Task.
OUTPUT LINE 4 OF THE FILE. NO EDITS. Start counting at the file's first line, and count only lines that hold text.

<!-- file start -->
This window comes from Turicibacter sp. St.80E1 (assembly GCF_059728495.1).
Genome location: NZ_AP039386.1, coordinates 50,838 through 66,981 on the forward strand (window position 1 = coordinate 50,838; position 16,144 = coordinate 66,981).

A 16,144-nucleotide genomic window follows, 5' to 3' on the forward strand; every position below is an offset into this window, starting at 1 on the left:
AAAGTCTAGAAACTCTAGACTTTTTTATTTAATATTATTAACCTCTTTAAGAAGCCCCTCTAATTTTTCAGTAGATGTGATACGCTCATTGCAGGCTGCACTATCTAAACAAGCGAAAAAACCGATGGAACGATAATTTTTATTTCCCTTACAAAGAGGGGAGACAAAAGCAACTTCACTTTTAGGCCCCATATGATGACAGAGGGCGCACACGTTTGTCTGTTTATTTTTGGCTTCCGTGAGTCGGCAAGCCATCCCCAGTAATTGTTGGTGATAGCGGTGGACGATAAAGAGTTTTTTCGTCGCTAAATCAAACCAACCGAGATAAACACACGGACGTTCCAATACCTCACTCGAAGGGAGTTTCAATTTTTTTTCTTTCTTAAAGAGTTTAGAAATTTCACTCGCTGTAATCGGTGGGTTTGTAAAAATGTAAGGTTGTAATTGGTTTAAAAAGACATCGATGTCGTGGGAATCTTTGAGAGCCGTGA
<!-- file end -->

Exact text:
AAAGTCTAGAAACTCTAGACTTTTTTATTTAATATTATTAACCTCTTTAAGAAGCCCCTCTAATTTTTCAGTAGATGTGATACGCTCATTGCAGGCTGCACTATCTAAACAAGCGAAAAAACCGATGGAACGATAATTTTTATTTCCCTTACAAAGAGGGGAGACAAAAGCAACTTCACTTTTAGGCCCCATATGATGACAGAGGGCGCACACGTTTGTCTGTTTATTTTTGGCTTCCGTGAGTCGGCAAGCCATCCCCAGTAATTGTTGGTGATAGCGGTGGACGATAAAGAGTTTTTTCGTCGCTAAATCAAACCAACCGAGATAAACACACGGACGTTCCAATACCTCACTCGAAGGGAGTTTCAATTTTTTTTCTTTCTTAAAGAGTTTAGAAATTTCACTCGCTGTAATCGGTGGGTTTGTAAAAATGTAAGGTTGTAATTGGTTTAAAAAGACATCGATGTCGTGGGAATCTTTGAGAGCCGTGA